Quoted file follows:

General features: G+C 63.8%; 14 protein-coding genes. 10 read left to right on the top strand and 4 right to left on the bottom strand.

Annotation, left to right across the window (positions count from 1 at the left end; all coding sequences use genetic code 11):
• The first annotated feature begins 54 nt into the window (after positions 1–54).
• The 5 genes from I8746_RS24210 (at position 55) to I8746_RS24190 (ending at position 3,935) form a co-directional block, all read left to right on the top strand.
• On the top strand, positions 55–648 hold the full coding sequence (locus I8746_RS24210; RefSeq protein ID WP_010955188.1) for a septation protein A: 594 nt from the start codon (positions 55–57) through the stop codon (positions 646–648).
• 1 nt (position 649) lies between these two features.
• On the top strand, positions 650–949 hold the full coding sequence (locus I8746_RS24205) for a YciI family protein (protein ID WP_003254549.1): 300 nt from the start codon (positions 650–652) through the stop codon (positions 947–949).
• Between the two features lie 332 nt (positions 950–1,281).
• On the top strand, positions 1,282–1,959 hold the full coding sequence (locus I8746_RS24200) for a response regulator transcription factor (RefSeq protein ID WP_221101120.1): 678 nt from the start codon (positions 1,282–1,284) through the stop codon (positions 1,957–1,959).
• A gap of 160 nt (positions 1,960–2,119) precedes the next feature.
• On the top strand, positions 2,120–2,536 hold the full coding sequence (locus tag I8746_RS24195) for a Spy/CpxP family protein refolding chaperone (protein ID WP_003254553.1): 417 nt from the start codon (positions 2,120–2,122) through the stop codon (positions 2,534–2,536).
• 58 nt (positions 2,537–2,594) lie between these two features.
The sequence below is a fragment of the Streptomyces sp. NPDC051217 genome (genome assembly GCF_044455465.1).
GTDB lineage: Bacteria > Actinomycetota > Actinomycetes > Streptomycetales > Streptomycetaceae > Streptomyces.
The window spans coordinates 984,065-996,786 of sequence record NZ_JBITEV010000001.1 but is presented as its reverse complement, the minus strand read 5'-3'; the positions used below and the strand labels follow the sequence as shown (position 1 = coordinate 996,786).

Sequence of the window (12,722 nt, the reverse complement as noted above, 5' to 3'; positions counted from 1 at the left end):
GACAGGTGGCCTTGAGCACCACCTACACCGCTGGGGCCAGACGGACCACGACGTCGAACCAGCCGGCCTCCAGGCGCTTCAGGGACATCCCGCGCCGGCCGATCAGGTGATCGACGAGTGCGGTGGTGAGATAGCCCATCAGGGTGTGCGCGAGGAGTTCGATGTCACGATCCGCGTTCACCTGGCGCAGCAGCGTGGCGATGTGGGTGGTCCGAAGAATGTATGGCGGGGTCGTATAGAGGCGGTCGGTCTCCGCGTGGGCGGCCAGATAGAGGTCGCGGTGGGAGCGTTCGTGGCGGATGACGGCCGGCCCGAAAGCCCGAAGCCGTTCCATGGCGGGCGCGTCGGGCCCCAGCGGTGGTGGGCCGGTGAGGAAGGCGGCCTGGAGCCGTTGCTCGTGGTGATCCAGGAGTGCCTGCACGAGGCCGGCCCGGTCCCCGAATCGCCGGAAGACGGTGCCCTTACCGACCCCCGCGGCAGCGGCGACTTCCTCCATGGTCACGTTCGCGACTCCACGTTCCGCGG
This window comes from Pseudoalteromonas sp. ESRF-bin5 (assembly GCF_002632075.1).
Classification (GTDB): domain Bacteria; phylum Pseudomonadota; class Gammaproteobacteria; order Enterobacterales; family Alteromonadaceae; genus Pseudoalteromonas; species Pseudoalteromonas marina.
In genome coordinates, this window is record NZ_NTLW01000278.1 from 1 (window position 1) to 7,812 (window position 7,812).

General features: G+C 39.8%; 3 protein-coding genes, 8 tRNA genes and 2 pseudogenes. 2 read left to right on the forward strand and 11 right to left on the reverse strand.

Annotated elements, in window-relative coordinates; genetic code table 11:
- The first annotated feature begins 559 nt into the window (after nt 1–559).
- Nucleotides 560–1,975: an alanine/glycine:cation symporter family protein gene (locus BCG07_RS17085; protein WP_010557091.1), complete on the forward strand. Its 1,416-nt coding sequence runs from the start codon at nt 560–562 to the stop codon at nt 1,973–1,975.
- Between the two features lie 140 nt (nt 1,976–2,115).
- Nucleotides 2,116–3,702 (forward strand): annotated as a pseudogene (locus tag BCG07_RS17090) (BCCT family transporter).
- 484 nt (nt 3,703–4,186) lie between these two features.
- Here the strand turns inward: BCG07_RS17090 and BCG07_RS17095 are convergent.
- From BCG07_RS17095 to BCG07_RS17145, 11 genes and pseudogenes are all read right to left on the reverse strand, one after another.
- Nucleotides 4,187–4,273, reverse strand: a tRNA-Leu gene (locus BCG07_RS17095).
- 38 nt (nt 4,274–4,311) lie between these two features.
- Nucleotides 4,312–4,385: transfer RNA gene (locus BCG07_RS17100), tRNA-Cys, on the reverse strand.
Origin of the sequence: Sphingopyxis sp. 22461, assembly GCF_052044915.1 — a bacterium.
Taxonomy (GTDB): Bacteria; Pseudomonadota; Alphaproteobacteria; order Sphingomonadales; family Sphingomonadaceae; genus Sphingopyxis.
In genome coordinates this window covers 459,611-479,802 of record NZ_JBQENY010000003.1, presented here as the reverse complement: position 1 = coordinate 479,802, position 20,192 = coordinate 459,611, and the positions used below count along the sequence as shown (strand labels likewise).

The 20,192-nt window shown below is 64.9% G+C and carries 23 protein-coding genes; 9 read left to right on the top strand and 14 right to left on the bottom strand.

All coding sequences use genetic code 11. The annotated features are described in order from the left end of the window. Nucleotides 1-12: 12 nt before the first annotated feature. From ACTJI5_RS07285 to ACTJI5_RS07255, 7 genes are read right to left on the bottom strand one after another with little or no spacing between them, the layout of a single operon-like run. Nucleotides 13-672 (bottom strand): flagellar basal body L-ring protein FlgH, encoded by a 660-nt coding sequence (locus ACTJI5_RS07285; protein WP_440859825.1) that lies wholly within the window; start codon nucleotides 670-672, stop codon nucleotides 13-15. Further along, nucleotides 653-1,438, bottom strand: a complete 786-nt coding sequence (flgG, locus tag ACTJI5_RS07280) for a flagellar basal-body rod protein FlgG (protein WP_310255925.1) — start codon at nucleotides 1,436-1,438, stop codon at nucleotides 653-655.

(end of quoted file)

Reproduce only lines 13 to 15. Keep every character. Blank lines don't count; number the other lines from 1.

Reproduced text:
The sequence below is a fragment of the Streptomyces sp. NPDC051217 genome (genome assembly GCF_044455465.1).
GTDB lineage: Bacteria > Actinomycetota > Actinomycetes > Streptomycetales > Streptomycetaceae > Streptomyces.
The window spans coordinates 984,065-996,786 of sequence record NZ_JBITEV010000001.1 but is presented as its reverse complement, the minus strand read 5'-3'; the positions used below and the strand labels follow the sequence as shown (position 1 = coordinate 996,786).